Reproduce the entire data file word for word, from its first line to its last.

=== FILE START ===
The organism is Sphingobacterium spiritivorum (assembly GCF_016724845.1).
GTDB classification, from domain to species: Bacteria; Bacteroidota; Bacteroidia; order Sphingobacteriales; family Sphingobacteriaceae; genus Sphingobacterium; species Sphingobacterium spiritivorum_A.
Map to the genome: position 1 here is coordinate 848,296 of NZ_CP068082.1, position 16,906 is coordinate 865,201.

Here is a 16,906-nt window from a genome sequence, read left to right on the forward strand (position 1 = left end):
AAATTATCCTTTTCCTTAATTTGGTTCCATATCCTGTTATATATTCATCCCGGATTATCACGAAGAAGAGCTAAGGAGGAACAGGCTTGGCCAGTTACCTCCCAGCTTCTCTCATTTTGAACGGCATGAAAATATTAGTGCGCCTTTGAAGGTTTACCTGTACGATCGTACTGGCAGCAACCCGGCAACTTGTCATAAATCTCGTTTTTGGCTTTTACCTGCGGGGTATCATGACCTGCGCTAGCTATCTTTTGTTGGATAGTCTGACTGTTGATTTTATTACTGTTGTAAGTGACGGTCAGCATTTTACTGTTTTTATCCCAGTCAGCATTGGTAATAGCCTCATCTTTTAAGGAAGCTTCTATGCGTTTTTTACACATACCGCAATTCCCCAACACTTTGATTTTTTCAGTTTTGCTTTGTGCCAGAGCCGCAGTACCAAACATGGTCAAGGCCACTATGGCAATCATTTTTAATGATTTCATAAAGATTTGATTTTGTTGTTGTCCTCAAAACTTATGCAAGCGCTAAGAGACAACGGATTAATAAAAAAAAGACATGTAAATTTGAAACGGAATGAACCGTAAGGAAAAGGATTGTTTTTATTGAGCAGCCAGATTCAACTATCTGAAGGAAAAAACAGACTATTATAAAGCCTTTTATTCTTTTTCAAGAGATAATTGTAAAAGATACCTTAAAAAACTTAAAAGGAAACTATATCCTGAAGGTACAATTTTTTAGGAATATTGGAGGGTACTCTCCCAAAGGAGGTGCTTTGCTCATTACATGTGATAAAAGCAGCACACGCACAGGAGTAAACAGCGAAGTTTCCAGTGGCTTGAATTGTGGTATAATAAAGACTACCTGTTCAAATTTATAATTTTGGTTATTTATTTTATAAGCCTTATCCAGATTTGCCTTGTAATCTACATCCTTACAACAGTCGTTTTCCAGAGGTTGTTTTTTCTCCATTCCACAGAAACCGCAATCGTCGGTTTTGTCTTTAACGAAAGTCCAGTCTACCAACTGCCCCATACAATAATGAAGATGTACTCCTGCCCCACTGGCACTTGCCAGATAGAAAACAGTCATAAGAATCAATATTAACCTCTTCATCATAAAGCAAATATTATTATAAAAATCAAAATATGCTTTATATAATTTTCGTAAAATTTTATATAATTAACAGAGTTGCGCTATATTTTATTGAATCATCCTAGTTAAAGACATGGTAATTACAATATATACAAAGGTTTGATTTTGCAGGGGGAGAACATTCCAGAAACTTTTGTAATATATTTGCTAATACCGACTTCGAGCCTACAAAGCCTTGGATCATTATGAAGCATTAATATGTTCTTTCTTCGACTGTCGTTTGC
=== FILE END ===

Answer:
The organism is Sphingobacterium spiritivorum (assembly GCF_016724845.1).
GTDB classification, from domain to species: Bacteria; Bacteroidota; Bacteroidia; order Sphingobacteriales; family Sphingobacteriaceae; genus Sphingobacterium; species Sphingobacterium spiritivorum_A.
Map to the genome: position 1 here is coordinate 848,296 of NZ_CP068082.1, position 16,906 is coordinate 865,201.

Here is a 16,906-nt window from a genome sequence, read left to right on the forward strand (position 1 = left end):
AAATTATCCTTTTCCTTAATTTGGTTCCATATCCTGTTATATATTCATCCCGGATTATCACGAAGAAGAGCTAAGGAGGAACAGGCTTGGCCAGTTACCTCCCAGCTTCTCTCATTTTGAACGGCATGAAAATATTAGTGCGCCTTTGAAGGTTTACCTGTACGATCGTACTGGCAGCAACCCGGCAACTTGTCATAAATCTCGTTTTTGGCTTTTACCTGCGGGGTATCATGACCTGCGCTAGCTATCTTTTGTTGGATAGTCTGACTGTTGATTTTATTACTGTTGTAAGTGACGGTCAGCATTTTACTGTTTTTATCCCAGTCAGCATTGGTAATAGCCTCATCTTTTAAGGAAGCTTCTATGCGTTTTTTACACATACCGCAATTCCCCAACACTTTGATTTTTTCAGTTTTGCTTTGTGCCAGAGCCGCAGTACCAAACATGGTCAAGGCCACTATGGCAATCATTTTTAATGATTTCATAAAGATTTGATTTTGTTGTTGTCCTCAAAACTTATGCAAGCGCTAAGAGACAACGGATTAATAAAAAAAAGACATGTAAATTTGAAACGGAATGAACCGTAAGGAAAAGGATTGTTTTTATTGAGCAGCCAGATTCAACTATCTGAAGGAAAAAACAGACTATTATAAAGCCTTTTATTCTTTTTCAAGAGATAATTGTAAAAGATACCTTAAAAAACTTAAAAGGAAACTATATCCTGAAGGTACAATTTTTTAGGAATATTGGAGGGTACTCTCCCAAAGGAGGTGCTTTGCTCATTACATGTGATAAAAGCAGCACACGCACAGGAGTAAACAGCGAAGTTTCCAGTGGCTTGAATTGTGGTATAATAAAGACTACCTGTTCAAATTTATAATTTTGGTTATTTATTTTATAAGCCTTATCCAGATTTGCCTTGTAATCTACATCCTTACAACAGTCGTTTTCCAGAGGTTGTTTTTTCTCCATTCCACAGAAACCGCAATCGTCGGTTTTGTCTTTAACGAAAGTCCAGTCTACCAACTGCCCCATACAATAATGAAGATGTACTCCTGCCCCACTGGCACTTGCCAGATAGAAAACAGTCATAAGAATCAATATTAACCTCTTCATCATAAAGCAAATATTATTATAAAAATCAAAATATGCTTTATATAATTTTCGTAAAATTTTATATAATTAACAGAGTTGCGCTATATTTTATTGAATCATCCTAGTTAAAGACATGGTAATTACAATATATACAAAGGTTTGATTTTGCAGGGGGAGAACATTCCAGAAACTTTTGTAATATATTTGCTAATACCGACTTCGAGCCTACAAAGCCTTGGATCATTATGAAGCATTAATATGTTCTTTCTTCGACTGTCGTTTGC